Most married couples’ goals are to benefit one another through their estate plans first, and then to benefit their children through the second spouse’s estate. Previously, achieving these goals required a “credit shelter trust” for the surviving spouse’s benefit. Today, through portability, a deceased spouse’s assets can transfer directly to the surviving spouse, the unlimited marital deduction is used to avoid estate tax, and the deceased spouse’s remaining exemption is ported to the surviving spouse, thereby avoiding a credit shelter trust and its associated costs and bookkeeping. Using portability can have the following further benefits:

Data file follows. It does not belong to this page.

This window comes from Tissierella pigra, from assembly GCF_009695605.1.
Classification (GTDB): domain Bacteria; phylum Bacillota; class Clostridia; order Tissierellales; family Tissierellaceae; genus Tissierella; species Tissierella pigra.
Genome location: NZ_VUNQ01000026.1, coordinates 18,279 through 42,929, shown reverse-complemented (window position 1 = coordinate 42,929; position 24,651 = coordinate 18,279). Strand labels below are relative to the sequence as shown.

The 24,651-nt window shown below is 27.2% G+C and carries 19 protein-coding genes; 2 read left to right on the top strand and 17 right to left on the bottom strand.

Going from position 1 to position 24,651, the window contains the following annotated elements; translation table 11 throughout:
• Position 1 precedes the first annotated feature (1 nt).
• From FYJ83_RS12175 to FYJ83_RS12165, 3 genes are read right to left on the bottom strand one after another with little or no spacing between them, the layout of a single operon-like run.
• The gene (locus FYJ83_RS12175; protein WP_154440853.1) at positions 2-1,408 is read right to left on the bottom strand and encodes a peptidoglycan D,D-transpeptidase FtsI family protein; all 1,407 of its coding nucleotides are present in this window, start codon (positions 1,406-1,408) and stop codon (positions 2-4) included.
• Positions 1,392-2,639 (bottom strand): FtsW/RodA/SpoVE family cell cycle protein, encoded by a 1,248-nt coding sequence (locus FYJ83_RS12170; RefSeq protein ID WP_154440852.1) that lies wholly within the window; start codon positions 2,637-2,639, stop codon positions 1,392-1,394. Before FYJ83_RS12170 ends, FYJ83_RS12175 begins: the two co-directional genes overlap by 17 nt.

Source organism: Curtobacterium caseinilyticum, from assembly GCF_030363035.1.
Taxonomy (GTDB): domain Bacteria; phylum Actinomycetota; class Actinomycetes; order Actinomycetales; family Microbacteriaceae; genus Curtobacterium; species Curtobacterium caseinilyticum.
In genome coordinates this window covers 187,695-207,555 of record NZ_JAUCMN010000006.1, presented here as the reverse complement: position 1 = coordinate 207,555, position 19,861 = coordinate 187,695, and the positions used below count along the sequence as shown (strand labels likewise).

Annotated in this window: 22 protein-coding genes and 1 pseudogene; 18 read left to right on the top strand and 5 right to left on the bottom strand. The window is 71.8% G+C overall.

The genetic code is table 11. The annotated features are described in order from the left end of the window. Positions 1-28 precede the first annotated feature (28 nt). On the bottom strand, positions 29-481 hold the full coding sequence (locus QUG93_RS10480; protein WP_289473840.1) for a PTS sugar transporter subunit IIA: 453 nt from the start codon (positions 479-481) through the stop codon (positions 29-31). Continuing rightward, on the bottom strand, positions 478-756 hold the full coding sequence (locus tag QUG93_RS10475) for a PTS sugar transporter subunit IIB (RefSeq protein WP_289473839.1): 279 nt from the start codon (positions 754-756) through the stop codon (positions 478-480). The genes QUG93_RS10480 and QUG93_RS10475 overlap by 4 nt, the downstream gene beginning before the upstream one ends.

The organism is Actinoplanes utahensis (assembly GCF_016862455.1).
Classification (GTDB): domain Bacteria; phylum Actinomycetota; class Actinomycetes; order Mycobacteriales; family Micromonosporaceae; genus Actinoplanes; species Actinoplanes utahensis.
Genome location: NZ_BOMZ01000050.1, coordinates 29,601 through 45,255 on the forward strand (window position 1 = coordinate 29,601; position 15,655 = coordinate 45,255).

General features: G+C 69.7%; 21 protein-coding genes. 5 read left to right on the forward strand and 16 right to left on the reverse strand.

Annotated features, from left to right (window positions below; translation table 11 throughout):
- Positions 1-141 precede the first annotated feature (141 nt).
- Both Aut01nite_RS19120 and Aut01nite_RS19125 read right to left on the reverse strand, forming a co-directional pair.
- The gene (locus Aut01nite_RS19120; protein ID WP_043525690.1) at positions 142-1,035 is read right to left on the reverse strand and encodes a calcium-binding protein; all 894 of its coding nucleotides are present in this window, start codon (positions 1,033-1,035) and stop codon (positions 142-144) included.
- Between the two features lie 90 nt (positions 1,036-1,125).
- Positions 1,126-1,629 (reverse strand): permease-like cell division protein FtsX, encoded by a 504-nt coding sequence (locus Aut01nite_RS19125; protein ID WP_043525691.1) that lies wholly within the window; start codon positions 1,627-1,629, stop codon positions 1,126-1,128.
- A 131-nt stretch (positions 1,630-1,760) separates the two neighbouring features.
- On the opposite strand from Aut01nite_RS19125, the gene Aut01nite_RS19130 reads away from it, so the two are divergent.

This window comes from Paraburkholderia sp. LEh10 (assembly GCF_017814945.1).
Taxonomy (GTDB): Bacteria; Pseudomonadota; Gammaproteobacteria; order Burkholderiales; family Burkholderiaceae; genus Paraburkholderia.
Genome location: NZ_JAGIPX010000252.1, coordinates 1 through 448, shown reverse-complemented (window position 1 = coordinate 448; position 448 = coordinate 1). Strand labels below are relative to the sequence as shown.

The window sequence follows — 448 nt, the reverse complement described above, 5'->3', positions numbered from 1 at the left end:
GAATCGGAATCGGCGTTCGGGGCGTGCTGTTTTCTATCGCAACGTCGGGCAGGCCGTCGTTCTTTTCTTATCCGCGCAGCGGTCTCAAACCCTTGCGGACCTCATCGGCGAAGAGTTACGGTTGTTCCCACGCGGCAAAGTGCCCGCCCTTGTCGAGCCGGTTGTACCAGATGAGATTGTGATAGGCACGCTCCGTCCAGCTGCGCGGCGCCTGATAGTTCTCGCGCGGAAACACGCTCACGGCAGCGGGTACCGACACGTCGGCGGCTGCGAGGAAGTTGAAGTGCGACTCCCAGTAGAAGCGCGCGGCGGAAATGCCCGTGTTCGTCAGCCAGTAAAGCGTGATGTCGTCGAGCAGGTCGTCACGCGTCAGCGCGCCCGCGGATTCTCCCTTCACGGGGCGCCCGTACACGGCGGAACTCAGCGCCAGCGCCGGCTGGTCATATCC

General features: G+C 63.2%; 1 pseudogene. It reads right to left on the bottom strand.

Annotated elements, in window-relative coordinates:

• The surviving spouse will own the assets outright and without restriction (rather than through a credit shelter trust);
• The surviving spouse could leverage his or her increased exemption through a lifetime gifting strategy that can remain flexible over time; and
• When the surviving spouse later dies, the assets would receive a step-up in basis for income tax purposes.
This simplified plan certainly will benefit many couples. Still, portability, like most estate planning techniques, is not appropriate for all clients.
Reasons to avoid portability
Many clients have personal and financial circumstances that make it advantageous to establish a credit shelter trust instead of relying on portability.
1. Significant growth assets.
If assets are distributed outright to the surviving spouse under a portability plan, future growth on those assets would not necessarily be sheltered from estate tax in the second spouse’s estate. A credit shelter trust remains useful for managing such assets, because any growth on the trust’s assets should not be subject to estate tax in the surviving spouse’s estate.